Mexico natural gas prices jumped to $3.74/MMBtu in May compared to April prices of $3.38 and year-ago prices of $2.37, according to the latest IPGN monthly index published by the Comisión Reguladora de Energía (CRE).
The May prices were the highest monthly prices reported in Mexico in the last 12 months, with the exception of February, when prices soared tenfold because of the freakish cold snap in Texas.
The CRE used 357 transactions from information provided by 33 marketers to calculate the May index. Volumes in April rose to 7.128 Bcf/d compared to 6.745 Bcf/d in April and 4.481 Bcf/d in May 2020.
The number of deals, marketers and volumes reported in May was the highest recorded in the past 12 months.
The industrial northeast reported the highest volume of transactions at 2.297 Bcf/d, followed by the gas region encompassing Mexico City, which saw transactions of 1.930 Bcf/d, a jump of 300 MMcf/d month/month.
Imports from the United States have stayed strong, averaging above 6.5 Bcf/d so far this month.
This week, New Fortress Energy Inc. (NFE) received its first cargo of liquid natural gas (LNG) at its import terminal and associated 135 MW power plant in Mexico’s Baja California Sur. The small-scale terminal at the Port of Pichilingue in La Paz has a processing capacity of 1.8 million gallons/day. The state lacks connectivity to natural gas pipelines in Mexico and the United States.
Mexico net natural gas trade has shown continued strength as the peak cooling season proceeds, according to Energy Aspects. Heat in Baja California is still supporting high flows through Ogilby, which are trending 0.1 Bcf/d higher month/month as temperatures in Mexicali persist at between 110 and 115 degrees.
“Flows through Presidio are up by nearly the same amount, as is the case further down the pipe on an interconnect feeding TransPecos gas to Ojinaga,” Energy Aspects said. “We expect similar levels near 6.8-7.1 Bcf/d for the remainder of the peak cooling season.”
Global gas demand including from Mexico is also behind the improved price outlook from the U.S. Energy Information Administration (EIA). The EIA sees 2021 Henry Hub spot prices averaging $3.07/MMBtu this year, according to its June Short-Term Energy Outlook (STEO), an increase of $1.04 from 2020. The latest forecast for 2021 comes in slightly higher than the $3.05 average Henry Hub price forecast last month.
The agency expects combined pipeline and LNG exports to average 18.3 Bcf/d in 2021 and 18.4 Bcf/d in 2022, well above the record of 14.4 Bcf/d set last year.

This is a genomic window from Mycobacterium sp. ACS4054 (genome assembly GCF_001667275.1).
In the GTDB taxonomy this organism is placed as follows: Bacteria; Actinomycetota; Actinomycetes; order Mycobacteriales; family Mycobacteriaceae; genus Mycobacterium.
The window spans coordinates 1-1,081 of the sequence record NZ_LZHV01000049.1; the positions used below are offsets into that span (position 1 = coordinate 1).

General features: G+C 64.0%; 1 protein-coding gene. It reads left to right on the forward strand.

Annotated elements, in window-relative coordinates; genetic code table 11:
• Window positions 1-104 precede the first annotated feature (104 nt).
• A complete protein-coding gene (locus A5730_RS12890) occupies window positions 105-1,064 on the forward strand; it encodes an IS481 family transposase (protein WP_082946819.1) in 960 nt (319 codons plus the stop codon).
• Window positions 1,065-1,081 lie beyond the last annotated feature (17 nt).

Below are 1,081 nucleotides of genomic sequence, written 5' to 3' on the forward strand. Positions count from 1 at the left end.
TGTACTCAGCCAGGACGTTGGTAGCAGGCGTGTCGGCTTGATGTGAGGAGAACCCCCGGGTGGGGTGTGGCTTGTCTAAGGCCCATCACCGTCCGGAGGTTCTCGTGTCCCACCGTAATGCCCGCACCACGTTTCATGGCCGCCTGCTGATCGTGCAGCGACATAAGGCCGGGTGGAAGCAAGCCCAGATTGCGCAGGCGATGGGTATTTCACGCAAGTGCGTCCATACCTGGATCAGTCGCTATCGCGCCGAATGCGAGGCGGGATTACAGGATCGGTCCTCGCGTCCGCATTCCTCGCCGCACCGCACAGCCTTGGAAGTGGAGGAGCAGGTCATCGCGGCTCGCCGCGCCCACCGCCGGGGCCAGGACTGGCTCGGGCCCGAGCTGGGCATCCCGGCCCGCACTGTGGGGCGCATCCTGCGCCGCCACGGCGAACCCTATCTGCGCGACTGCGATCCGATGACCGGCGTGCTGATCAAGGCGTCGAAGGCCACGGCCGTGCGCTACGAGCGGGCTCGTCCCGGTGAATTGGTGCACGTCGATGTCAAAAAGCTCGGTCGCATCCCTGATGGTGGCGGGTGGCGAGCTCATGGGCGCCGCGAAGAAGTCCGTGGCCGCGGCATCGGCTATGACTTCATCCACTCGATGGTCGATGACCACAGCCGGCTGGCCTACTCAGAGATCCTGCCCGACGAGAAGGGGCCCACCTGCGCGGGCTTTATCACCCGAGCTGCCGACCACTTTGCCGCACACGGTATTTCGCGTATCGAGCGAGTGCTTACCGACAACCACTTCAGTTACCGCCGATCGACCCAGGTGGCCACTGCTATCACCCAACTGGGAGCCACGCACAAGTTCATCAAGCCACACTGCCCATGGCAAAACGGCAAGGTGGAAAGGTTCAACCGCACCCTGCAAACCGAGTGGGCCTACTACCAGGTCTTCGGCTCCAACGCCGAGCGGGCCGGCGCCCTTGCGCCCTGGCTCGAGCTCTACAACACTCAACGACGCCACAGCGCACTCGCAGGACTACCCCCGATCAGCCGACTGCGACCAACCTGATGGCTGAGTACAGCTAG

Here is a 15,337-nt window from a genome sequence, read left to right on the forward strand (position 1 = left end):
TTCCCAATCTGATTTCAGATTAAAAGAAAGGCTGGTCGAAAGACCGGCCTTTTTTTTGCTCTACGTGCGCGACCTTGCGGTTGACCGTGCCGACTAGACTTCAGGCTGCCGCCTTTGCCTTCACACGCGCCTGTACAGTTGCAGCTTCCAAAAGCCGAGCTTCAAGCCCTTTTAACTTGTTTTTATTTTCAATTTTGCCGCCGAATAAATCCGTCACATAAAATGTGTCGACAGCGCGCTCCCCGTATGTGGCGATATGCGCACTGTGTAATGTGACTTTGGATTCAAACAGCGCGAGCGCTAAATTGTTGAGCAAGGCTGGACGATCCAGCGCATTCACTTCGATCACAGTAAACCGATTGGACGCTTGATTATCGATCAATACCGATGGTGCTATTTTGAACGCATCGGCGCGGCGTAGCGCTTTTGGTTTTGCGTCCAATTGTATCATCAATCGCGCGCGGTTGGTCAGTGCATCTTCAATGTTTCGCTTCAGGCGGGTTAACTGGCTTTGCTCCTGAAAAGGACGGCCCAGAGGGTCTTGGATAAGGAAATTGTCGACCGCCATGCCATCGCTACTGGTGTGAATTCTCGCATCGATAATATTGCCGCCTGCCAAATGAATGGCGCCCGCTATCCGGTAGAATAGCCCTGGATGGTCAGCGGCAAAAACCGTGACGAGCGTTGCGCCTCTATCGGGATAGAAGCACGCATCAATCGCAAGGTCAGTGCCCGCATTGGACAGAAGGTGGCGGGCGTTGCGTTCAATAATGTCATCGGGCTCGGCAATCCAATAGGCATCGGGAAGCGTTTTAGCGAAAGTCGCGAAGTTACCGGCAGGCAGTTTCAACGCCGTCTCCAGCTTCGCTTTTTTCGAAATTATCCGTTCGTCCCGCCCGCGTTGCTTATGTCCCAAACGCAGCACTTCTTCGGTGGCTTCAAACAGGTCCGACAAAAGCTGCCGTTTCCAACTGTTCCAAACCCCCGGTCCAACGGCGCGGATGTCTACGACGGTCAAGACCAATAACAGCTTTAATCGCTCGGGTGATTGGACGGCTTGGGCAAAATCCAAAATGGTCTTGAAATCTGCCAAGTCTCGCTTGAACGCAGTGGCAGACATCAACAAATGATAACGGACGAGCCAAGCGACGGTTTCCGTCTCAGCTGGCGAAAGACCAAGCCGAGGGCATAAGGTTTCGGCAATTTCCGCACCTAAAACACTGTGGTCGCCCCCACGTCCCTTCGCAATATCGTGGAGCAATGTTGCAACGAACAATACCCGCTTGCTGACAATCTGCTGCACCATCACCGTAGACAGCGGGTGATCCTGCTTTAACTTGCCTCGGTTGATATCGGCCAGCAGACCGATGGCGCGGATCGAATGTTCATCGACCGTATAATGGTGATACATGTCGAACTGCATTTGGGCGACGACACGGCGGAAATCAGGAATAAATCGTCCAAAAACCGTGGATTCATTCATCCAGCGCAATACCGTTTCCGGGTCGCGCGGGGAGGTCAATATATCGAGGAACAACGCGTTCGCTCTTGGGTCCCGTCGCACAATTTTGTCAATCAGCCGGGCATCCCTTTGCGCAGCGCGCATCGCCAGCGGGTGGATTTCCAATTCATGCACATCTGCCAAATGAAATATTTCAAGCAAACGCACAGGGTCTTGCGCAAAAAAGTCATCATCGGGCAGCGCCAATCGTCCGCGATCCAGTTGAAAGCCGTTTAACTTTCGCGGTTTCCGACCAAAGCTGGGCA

As a sign of a hot economy, Mexico’s Central Bank, meanwhile, announced a 25-basis point benchmark interest rate hike on Thursday, the first such move since 2018. Goldman Sachs analysts see the Mexican economy growing 6% this year, up from a previous forecast of 5%, while Barclays analysts have upped their forecast to 5.9% from 5.3%.
Mexico’s seven-day average of new coronavirus cases was 3,011 on Wednesday, according to the health ministry. About 15% of the population has been vaccinated with both doses of a coronavirus vaccine.
Mexico’s Sistrangas line pack came back to normal levels over the past week. The five-day line pack average was 6.875 Bcf/d on Wednesday. An optimal line pack of 6.86-7.29 Bcf is needed to guarantee sufficient pressure in the system.
Demand on the Sistrangas was 4.675 Bcf on Wednesday (June 23), basically flat compared with 4.691 Bcf a week earlier.
Mexico gas production fed into the Sistrangas week/week rose to 1.292 Bcf on Wednesday from 1.261 Bcf. The processing centers at Nuevo Pemex (396 MMcf), Burgos (296 MMcf) and Cactus (286 MMcf) in the southeastern part of Mexico were once again the leading injection points.
According to Gadex calculations, pipeline imports from the United States into the Sistrangas were 3.455 Bcf on Wednesday, essentially flat from 3.483 Bcf on June 16. LNG imports into the Sistrangas were down 2 MMcf week/week on Wednesday to 6 MMcf.
At points key to Mexico trades, U.S. futures prices remained strong this week through Wednesday. The Henry Hub July contract settled at $3.338/MMBtu on Wednesday, up 7.5 cents. Agua Dulce was up 7 cents at $3.411. Waha gained 6.2 cents to close at $3.259.
One gas buyer in Mexico City said that Waha was no longer as attractive a pricing option as it once was. Buyers who source gas from West Texas now do so more “for availability than for pricing,” he told NGI’s Mexico GPI.
Houston Ship Channel prices for July settled at $3.377, up 7.0 cents.
On Thursday, NGI’s Spot Gas National Avg. climbed 5.5 cents to $3.150.
Tuxpan in Veracruz saw the spot price down 0.5 cents on Thursday to $4.032. In the West, the Guadalajara price jumped 34 cents to $4.124 after a few days of being in the red. Farther north in El Encino, prices were $3.691, also up 34 cents.
On the Yucatán Peninsula, the cash price at Mérida closed at $4.699 on Thursday, up 0.3 cents.
U.S. Gas Injections
On Thursday, the EIA reported a modest 55 Bcf injection into storage. The latest EIA figure came in 60 Bcf below last year’s injection and 28 Bcf below the five-year average and is seen as being indicative of a tightening natural gas market.
The South Central withdrawal of 4 Bcf included a 1 Bcf injection into nonsalt facilities and a withdrawal of 4 Bcf from salts. This is the region most relevant to Mexico, which has no underground gas storage facilities. However, Cenagas has said developing domestic storage was high on its priority list and is assessing where it is needed most in the ongoing Consulta Pública.
For the week ended June 18, total working gas in the South Central region stood at 991 Bcf, down from 1,206 Bcf from the same time one year ago. It was also 72 Bcf lower than the average 1,063 Bcf in storage for the same day between 2017-2021.
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